1. (intransitive) To saunter. [from late 14th c.]
  2. (intransitive) To trundle, to roll from side to side. [from early 15th c.]
  3. (transitive, figurative) To draw someone or something out, to entice, to lure as if with trailing bait. [from the 1500s]
    • 1906, Thomas William Lawson, “Fools and Their Money: Some After-Claps of Frenzied Finance”, in Everybody's Magazine, volume XIV(5) May 1906, page 690:
      It was necessary to troll them along two years with the hope of employing their usual methods, in order to get them to a place too far from their starting-point for retreat.
  4. (intransitive, fishing, by extension) To fish using a line and bait or lures trailed behind a boat similarly to trawling; to lure fish with bait. [from circa 1600]
    • (Can we date this quote by Bancroft and provide title, author’s full name, and other details?)
      Their young men [] trolled along the brooks that abounded in fish.
  5. (transitive) To angle for with a trolling line, or with a hook drawn along the surface of the water; hence, to allure.
  6. (transitive) To fish in; to try to catch fish from.
    • (Can we date this quote by Goldsmith and provide title, author’s full name, and other details?)
      With patient angle trolls the finny deep.
  7. (slang, intransitive) To stroll about in order to find a sexual partner. [from 20th c.]
    Synonym: cruise
    He spends most of his waking hours trolling on WIRE.
  8. (intransitive, Internet slang) (to post inflammatory material so as) to attempt to lure others into combative argument for purposes of personal entertainment and/or gratuitous disruption, especially in an online community or discussion [from late 20th c.]
  9. (transitive, Internet slang) By extension, to incite anger (including outside of an Internet context); to provoke, harass or annoy.
    • 1994 March 8, “Robert Royar” (username), “OK, here's more on trolling”, in comp.edu.composition, Usenet:
      trolling isn't aimed at newbies. It's aimed at self-important people
Translations[edit]

Noun[edit]

troll (plural trolls)

  1. An instance of trolling, especially, in fishing, the trailing of a baited line. [from circa 1600]
  2. (colloquial, Internet slang) A person who provokes others (chiefly on the Internet) for their own personal amusement or to cause disruption. [from late 20th c.]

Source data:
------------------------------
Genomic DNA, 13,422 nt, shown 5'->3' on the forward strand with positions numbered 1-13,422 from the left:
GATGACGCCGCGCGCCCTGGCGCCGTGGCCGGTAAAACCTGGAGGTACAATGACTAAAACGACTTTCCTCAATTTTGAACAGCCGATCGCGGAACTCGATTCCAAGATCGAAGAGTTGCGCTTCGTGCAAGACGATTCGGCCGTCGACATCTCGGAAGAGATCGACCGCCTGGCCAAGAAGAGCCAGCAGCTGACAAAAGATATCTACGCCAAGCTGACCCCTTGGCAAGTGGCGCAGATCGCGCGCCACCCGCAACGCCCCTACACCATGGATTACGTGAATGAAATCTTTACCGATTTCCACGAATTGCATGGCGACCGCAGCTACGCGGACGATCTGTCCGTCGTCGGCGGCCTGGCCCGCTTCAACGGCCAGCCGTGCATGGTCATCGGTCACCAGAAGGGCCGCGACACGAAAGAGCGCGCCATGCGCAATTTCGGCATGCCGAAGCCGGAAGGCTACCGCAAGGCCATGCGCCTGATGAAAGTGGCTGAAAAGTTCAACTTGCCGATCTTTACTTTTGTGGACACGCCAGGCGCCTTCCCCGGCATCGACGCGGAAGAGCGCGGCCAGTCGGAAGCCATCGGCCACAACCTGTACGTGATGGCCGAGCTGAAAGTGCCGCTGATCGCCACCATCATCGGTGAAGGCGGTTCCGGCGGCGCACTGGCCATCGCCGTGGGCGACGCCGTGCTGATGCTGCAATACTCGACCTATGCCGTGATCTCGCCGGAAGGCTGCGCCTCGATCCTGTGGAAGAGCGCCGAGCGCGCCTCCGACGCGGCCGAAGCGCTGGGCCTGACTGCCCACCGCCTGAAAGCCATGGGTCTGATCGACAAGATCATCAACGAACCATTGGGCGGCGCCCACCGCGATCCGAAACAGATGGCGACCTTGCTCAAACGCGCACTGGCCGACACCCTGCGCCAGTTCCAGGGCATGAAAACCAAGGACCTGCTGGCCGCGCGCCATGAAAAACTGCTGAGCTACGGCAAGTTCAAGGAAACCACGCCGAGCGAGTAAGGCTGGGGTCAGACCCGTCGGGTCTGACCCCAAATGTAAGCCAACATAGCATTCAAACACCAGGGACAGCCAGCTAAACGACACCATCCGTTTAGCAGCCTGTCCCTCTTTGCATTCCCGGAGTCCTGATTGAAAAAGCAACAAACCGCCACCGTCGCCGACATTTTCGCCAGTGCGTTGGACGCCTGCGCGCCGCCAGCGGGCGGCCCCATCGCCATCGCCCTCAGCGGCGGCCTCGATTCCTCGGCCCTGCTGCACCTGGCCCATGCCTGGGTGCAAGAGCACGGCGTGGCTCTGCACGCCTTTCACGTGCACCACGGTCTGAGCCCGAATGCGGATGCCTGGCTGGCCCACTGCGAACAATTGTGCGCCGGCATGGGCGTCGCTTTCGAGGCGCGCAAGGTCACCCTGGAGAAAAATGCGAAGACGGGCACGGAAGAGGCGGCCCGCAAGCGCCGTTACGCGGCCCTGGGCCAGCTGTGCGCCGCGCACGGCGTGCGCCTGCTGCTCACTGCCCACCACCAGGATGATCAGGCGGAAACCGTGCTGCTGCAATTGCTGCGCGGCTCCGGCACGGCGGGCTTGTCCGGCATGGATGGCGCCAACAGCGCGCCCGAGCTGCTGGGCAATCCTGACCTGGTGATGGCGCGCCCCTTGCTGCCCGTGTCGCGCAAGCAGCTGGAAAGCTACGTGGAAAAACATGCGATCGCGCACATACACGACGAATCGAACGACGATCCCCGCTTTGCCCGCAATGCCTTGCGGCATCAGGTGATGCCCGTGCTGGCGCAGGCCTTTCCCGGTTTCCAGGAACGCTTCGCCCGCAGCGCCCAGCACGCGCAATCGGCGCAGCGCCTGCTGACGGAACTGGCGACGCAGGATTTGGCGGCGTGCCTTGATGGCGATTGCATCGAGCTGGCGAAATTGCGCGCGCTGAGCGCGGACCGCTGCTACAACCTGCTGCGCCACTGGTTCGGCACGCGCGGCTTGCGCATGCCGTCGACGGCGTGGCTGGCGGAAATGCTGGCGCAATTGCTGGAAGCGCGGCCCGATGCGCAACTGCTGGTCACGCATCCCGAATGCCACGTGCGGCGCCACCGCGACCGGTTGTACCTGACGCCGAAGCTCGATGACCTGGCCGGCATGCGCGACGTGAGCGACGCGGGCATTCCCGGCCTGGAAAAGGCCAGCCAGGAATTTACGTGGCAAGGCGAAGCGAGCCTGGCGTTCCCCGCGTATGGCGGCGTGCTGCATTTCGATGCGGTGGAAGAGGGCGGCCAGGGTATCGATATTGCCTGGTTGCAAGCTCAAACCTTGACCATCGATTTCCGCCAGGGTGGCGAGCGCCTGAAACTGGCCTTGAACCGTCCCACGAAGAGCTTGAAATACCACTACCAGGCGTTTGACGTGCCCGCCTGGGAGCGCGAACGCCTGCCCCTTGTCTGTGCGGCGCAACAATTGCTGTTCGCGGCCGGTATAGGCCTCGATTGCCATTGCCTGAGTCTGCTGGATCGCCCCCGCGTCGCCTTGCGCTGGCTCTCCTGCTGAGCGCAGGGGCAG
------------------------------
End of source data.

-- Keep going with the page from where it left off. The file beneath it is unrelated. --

Coordinate term: griefer
    • 2014 December 19, “Friday 2 January's best TV”, in The Guardian[1]:
      Katie Hopkins: My Fat Story 9pm, TLC. The professional troll and one-time Apprentice stirrer piles on the pounds in order to shed them in this two-part doc, which feels at times like an overly long This Morning item.
    • 2016 June 8, Quentin Hardy, “How Gaming Helped Launch the Attack of the Internet Trolls”, in New York Times[2]:
      From there, attacking people head-on — though almost always cloaked in anonymity — wasn’t a big leap. And so much more on the internet became like a game, only the score consisted of attention, outrage or approval from like-minded trolls.
    • 2018 October 30, David Streitfeld, “Where Trolls Reigned Free: A New History of Reddit”, in New York Times[3]:
      It was the place you went, shrouded in anonymity, for pornography, hard-core racism, revenge porn, Nazi cheerleading, Jew-baiting, creepshots, fat-shaming, mindless anarchy and pictures of dead kids or of women who had been beaten. If anyone bothered to look, Reddit was proof that on the internet, the trolls were in charge.

Translations[edit]

Derived terms[edit]
Translations[edit]

Etymology 3[edit]

From Middle English trollen, trollin (to walk, wander). Cognate with Low German trullen (to troll).

Verb[edit]

troll (third-person singular simple present trolls, present participle trolling, simple past and past participle trolled)

  1. (transitive, intransitive, obsolete) To move circularly; to roll; to turn. [from the 15th c.]
    • 1667, John Milton, “Book 10”, in Paradise Lost. A Poem Written in Ten Books, London: Printed [by Samuel Simmons], and are to be sold by Peter Parker [] [a]nd by Robert Boulter [] [a]nd Matthias Walker, [], OCLC 228722708; republished as Paradise Lost in Ten Books: The Text Exactly Reproduced from the First Edition of 1667: [], London: Basil Montagu Pickering [], 1873, OCLC 230729554: